Social networking websites allow individuals to interact with one another and build relationships. When companies join the social channels, consumers can interact with them. That interaction feels personal to users because of their previous experiences with social networking site interactions.
Social networking sites and blogs allow individual followers to “retweet” or “repost” comments made by the product being promoted. By repeating the message, all of the users connections are able to see the message, therefore reaching more people. Social networking sites act as word of mouth. Because the information about the product is being put out there and is getting repeated, more traffic is brought to the product/company.
In 2009, bloggers had an enormous impact on fashion, affecting everything from print publishing to how brands market themselves online. There are thousands of style-related blogs on the web these days, and those dedicated to their craft have earned industry recognition. A number of unknowns earned recognition from Dolce & Gabbana, Burberry, Alexander McQueen and leading publications such as Vogue. They participated in fashion design collection collaborations and received front-row, international Fashion Week seats next to some of the most notable figures in the couture world. A recent Financial Times article notes that being a style blogger is a perfectly respectable career for someone in the fashion industry. The social web has removed the gatekeepers of an industry that was notoriously hard to penetrate and build a name in. These sites have succeeded because of the quality of their content. While each is unique, they’ve built a cult following around their areas of expertise and passion.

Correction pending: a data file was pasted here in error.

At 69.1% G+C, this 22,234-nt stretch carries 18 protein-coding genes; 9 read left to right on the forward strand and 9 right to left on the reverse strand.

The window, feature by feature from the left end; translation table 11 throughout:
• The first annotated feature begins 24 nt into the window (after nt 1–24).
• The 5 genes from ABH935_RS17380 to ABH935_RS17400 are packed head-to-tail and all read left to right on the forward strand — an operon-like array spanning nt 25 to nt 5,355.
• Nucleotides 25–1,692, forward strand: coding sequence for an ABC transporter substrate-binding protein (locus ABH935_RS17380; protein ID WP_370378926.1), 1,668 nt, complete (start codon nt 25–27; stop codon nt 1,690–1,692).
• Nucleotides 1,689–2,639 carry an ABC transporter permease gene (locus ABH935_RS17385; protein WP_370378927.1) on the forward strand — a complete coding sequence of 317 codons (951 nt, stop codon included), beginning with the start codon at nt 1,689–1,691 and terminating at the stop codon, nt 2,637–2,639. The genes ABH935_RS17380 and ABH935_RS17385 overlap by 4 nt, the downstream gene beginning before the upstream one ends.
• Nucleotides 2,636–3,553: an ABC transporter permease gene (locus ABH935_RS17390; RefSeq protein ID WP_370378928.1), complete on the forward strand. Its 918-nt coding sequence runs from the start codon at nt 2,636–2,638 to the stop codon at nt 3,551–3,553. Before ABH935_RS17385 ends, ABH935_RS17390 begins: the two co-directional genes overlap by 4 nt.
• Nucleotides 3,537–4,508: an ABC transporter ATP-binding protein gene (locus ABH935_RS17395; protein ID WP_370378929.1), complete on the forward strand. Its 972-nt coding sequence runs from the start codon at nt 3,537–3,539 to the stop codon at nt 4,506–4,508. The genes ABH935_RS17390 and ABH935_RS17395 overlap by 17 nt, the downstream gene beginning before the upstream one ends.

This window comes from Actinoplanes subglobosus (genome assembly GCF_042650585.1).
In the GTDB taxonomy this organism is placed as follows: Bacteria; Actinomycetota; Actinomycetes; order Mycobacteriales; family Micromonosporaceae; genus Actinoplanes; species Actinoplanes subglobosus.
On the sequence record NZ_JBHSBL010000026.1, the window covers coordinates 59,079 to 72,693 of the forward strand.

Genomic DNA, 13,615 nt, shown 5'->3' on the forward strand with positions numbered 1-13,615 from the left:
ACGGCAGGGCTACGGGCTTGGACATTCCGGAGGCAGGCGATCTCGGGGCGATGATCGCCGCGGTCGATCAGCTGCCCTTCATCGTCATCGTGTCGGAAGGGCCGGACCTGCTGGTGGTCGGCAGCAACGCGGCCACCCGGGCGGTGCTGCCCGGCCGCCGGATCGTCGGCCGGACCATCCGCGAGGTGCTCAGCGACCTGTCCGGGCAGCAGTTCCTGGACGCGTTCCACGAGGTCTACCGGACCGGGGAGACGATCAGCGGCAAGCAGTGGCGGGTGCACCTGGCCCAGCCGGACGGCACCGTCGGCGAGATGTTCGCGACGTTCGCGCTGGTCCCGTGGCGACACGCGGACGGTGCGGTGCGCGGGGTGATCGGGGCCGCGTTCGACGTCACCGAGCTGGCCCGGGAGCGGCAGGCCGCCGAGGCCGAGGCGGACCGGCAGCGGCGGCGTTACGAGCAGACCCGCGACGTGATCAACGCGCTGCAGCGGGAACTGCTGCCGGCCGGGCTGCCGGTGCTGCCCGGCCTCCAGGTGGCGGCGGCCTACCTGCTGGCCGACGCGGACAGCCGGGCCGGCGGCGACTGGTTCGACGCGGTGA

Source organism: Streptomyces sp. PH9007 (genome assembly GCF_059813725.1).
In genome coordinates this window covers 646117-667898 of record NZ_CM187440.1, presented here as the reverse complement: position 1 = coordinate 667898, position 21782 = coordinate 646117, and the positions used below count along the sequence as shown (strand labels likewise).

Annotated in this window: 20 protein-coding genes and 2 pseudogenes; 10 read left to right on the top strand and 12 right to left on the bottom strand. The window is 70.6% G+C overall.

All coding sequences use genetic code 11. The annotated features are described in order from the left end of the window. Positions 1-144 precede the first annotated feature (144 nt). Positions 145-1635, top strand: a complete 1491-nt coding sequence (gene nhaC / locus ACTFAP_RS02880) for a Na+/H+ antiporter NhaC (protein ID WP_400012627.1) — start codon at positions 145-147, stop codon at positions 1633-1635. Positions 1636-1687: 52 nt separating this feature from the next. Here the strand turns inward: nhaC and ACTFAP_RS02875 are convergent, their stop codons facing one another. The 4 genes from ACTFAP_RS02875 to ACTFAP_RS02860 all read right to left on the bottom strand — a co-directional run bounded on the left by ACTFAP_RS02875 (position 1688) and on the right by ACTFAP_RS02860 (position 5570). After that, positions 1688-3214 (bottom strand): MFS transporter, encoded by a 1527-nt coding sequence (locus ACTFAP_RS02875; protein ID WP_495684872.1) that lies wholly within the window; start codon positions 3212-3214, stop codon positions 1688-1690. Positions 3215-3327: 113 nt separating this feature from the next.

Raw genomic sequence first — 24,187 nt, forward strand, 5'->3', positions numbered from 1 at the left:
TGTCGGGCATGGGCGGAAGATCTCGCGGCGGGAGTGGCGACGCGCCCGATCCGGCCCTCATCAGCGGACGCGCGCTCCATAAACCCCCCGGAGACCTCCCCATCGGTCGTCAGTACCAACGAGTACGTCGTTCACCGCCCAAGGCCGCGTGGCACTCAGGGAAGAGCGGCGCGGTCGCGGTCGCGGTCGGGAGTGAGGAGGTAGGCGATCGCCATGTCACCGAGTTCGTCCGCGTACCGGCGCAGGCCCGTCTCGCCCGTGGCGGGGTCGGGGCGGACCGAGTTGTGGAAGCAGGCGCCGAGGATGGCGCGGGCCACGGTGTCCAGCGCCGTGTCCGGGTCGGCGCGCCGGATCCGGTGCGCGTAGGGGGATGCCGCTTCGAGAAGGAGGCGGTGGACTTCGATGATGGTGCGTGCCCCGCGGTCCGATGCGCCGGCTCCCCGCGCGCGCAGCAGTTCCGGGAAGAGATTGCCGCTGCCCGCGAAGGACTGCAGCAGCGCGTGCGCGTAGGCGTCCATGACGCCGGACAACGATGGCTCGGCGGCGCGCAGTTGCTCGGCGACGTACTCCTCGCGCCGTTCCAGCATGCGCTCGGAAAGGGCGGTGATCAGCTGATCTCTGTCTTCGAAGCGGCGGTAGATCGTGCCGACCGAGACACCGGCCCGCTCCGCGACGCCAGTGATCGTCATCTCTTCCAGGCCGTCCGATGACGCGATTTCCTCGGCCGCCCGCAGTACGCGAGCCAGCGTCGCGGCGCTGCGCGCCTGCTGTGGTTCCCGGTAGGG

Through social networking sites, companies can interact with individual followers. This personal interaction can instill a feeling of loyalty into followers and potential customers. Also, by choosing whom to follow on these sites, products can reach a very narrow target audience.
Social networking sites also include a vast amount of information about what products and services prospective clients might be interested in. Through the use of new Semantic Analysis technologies, marketers can detect buying signals, such as content shared by people and questions posted online. Understanding of buying signals can help sales people target relevant prospects and marketers run micro-targeted campaigns.